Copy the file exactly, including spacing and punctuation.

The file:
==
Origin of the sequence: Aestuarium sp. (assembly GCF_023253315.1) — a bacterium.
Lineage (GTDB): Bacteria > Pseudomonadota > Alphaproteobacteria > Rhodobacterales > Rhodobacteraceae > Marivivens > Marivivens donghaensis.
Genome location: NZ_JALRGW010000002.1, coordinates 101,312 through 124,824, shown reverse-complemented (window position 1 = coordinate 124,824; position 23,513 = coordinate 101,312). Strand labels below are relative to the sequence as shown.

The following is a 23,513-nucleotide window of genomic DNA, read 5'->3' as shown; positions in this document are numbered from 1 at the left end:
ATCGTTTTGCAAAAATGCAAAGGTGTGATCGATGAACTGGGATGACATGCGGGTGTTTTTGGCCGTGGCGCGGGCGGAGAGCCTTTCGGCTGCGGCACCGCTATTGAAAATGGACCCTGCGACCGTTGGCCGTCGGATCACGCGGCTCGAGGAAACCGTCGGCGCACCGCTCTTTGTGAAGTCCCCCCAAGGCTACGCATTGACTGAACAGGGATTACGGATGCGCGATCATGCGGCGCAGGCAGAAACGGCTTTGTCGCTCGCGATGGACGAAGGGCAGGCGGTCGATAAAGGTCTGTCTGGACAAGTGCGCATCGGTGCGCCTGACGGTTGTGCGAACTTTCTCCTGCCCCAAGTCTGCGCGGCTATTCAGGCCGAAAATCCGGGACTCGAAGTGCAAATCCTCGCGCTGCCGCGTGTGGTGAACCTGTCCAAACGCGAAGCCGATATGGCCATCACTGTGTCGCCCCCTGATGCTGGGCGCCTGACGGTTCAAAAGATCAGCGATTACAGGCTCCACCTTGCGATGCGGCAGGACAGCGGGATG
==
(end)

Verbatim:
Origin of the sequence: Aestuarium sp. (assembly GCF_023253315.1) — a bacterium.
Lineage (GTDB): Bacteria > Pseudomonadota > Alphaproteobacteria > Rhodobacterales > Rhodobacteraceae > Marivivens > Marivivens donghaensis.
Genome location: NZ_JALRGW010000002.1, coordinates 101,312 through 124,824, shown reverse-complemented (window position 1 = coordinate 124,824; position 23,513 = coordinate 101,312). Strand labels below are relative to the sequence as shown.

The following is a 23,513-nucleotide window of genomic DNA, read 5'->3' as shown; positions in this document are numbered from 1 at the left end:
ATCGTTTTGCAAAAATGCAAAGGTGTGATCGATGAACTGGGATGACATGCGGGTGTTTTTGGCCGTGGCGCGGGCGGAGAGCCTTTCGGCTGCGGCACCGCTATTGAAAATGGACCCTGCGACCGTTGGCCGTCGGATCACGCGGCTCGAGGAAACCGTCGGCGCACCGCTCTTTGTGAAGTCCCCCCAAGGCTACGCATTGACTGAACAGGGATTACGGATGCGCGATCATGCGGCGCAGGCAGAAACGGCTTTGTCGCTCGCGATGGACGAAGGGCAGGCGGTCGATAAAGGTCTGTCTGGACAAGTGCGCATCGGTGCGCCTGACGGTTGTGCGAACTTTCTCCTGCCCCAAGTCTGCGCGGCTATTCAGGCCGAAAATCCGGGACTCGAAGTGCAAATCCTCGCGCTGCCGCGTGTGGTGAACCTGTCCAAACGCGAAGCCGATATGGCCATCACTGTGTCGCCCCCTGATGCTGGGCGCCTGACGGTTCAAAAGATCAGCGATTACAGGCTCCACCTTGCGATGCGGCAGGACAGCGGGATG